Midway through round three Quarry started to fade a little and Joe started to smoke. This is when the fight turned in Frazier’s favor as he was not allowing Quarry the option of counter-punching, he was making him fight. Every once in a while Quarry would launch a hard three or four punch counter attack, but this was just to try and convince Joe that he was still dangerous and in the fight. Something Joe saw through and just continued working Quarry over to the body and head. From rounds four through seven the fight was all Frazier. It seemed the more Quarry slowed and tried to catch a breather, the stronger Frazier got and never let up.
The seventh round ended with Quarry really taking it from Frazier, not offering much back in return. On top of that, Quarry had a severely cut eye that was bleeding and impeding his vision. At the end of the seventh round, Dr. Klieman went into Quarry’s corner to examine his eye. Over Quarry’s protest, the Doctor stopped the fight before the bell rang to start the eighth round. Thus being recorded as a 7th round TKO victory for Frazier, setting up his February 16th 1970 showdown with WBA Heavyweight Champ Jimmy Ellis.
The first Frazier-Quarry fight was outstanding. For those first two or three rounds while Quarry was fresh, he hung right in there with “Smokin” Joe. The difference was Frazier was a little stronger than Quarry. Another difference between Frazier and Quarry was that Frazier was more loose and relaxed when he fought and threw his punches. On the other hand Quarry was tight and swung for the fence with every punch he threw. This on top of Frazier making him fight three minutes of every round was the difference. In the early going Quarry could stay with Frazier, he just couldn’t stay with him throughout the whole fight and was worn down by ultimately being forced to fight Frazier’s fight. Couple that with Quarry’s fair skin that easily cut, he could never beat Joe.
Frazier-Quarry I was an action packed fight, despite being all Frazier from the fourth round on. It marked what I consider to be the prime of Joe Frazier, 1969-71. In that two year span, Frazier stopped Quarry, Ellis, Light Heavyweight Champ Bob Foster, and beat the undefeated Muhammad Ali in the biggest and most anticipated fight in Boxing history. It also was one of Jerry Quarry’s better fights even though he lost. Too bad Quarry didn’t go after Ellis like he did Frazier. Had Quarry taken the fight to Ellis, he most likely would’ve won a piece of the Heavyweight title that eluded him his entire career. After losing to Joe Frazier in June of 1969, Jerry Quarry would never again fight for a piece of the Heavyweight title.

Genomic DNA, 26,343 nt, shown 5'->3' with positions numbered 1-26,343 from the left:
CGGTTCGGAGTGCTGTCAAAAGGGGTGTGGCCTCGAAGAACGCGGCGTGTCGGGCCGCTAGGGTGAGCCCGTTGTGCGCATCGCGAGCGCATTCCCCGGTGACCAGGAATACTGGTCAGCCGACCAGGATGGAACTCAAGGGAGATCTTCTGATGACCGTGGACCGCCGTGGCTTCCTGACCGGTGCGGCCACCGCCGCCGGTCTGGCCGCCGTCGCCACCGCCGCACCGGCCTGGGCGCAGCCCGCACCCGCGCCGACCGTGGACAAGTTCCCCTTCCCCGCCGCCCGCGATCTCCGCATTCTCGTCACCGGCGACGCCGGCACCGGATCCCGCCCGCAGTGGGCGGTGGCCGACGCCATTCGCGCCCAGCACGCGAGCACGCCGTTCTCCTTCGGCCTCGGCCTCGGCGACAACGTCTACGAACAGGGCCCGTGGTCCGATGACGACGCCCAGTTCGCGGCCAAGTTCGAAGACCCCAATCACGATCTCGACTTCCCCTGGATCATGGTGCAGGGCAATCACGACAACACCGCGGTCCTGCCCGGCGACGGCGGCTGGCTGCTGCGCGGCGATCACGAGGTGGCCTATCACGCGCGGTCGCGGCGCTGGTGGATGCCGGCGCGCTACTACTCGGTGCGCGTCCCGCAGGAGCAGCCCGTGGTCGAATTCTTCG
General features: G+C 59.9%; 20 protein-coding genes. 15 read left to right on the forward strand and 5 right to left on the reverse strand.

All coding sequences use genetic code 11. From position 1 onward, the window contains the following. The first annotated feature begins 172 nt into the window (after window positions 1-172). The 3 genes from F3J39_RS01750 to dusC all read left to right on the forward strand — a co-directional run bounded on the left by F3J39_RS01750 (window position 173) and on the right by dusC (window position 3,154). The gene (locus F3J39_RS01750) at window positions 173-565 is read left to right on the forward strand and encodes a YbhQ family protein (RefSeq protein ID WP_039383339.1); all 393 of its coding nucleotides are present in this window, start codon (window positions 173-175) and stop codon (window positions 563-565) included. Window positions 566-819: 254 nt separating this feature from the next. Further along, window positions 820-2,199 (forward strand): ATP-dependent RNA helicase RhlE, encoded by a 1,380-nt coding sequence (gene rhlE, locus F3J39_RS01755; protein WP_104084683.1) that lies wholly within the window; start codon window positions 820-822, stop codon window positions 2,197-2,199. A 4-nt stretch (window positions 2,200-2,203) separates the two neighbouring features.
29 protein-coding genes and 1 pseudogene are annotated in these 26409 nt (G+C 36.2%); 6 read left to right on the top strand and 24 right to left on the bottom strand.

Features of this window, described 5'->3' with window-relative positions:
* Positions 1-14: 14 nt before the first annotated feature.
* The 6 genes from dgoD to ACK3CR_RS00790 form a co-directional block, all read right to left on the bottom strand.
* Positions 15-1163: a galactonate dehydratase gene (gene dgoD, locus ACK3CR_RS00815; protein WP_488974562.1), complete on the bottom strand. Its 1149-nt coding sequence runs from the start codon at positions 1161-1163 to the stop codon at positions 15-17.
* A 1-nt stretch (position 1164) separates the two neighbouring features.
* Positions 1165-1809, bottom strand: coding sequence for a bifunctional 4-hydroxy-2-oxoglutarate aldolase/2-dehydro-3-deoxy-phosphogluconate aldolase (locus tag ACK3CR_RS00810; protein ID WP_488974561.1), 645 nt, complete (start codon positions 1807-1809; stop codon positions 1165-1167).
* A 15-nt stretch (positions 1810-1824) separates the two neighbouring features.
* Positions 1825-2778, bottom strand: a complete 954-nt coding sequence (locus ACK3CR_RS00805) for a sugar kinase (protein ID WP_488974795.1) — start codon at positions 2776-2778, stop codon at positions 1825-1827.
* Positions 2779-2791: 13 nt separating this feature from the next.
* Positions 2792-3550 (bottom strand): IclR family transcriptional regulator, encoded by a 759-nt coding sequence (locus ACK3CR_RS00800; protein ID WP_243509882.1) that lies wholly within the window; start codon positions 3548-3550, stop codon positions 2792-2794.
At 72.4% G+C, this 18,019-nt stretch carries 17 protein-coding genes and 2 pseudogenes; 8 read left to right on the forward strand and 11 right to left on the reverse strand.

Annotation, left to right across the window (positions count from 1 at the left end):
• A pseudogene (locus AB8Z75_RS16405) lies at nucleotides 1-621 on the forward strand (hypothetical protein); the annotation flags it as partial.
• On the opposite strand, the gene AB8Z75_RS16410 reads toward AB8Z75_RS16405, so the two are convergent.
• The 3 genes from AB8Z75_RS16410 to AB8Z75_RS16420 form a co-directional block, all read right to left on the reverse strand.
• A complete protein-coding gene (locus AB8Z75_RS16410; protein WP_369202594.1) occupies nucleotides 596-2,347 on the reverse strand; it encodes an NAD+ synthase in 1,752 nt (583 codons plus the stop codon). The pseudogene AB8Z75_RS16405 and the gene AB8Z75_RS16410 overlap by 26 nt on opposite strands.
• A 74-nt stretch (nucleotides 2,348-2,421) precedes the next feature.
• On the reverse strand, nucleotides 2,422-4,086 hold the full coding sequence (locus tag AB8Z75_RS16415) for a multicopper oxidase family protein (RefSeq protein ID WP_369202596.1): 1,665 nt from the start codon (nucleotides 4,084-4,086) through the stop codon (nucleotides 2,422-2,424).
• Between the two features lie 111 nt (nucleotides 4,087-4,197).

Foreman Makes Pro-debut
There was another significant event that happened during the Summer of 1969 also on June 23rd. On the under card of Frazier-Quarry, 1968 Olympic Heavyweight Gold Medalist George Foreman turned pro. In his first fight as a pro, Foreman KO’d Don Waldheim in the third round an hour before Frazier and Quarry fought. Who could’ve imagined back then that the young Foreman would be the one to take Frazier’s undisputed title three and a half years later almost to the exact day.
Another side bar to June 23rd 1969 brings Jerry Quarry and George Foreman together. I was told, and later confirmed the story passed along to me by a well known CBS broadcaster in the 70’s of a ring meeting between Quarry and Foreman sometime in May of 1969. The story goes that one day in a California gym, both Quarry and Foreman were training. Quarry was preparing for Frazier and Foreman was getting ready for his pro debut. On this one particular day, Quarry and Foreman sparred each other. The part about Quarry and Foreman sparring is a fact, it’s what happened during this one session that two versions have evolved. The first version is that Quarry totally abused a green Foreman and actually knocked George just about out with one right hand. The other version is that Quarry caught Foreman with a big right hand at close to the end of the second round and staggered him, thus Foreman’s trainer Dick Saddler immediately called time ending the session. The only thing I can confirm is that the session did take place and Quarry did hurt Foreman at least once during it. I’ve heard both versions mentioned above on more than a few occasions.
If you were around and followed Boxing during Foreman’s title reign, you’ll remember there was always talk of Foreman defending the title against Quarry. This was the talk after Quarry beat Lyle in February of 1973, which was less than a month after Foreman won the title from Frazier. The fight never happened, Quarry ended up fighting Shavers in December of 1973 and Foreman fought Norton in March of 1974. However, I do remember reading in Ring Magazine and Boxing Illustrated that Foreman was a little reluctant about meeting Quarry back then. Oh, I don’t think Quarry would’ve beat Foreman. But any fighter who doesn’t go directly to Foreman at least has a prayer, and Quarry was super tough and had a cast iron chin.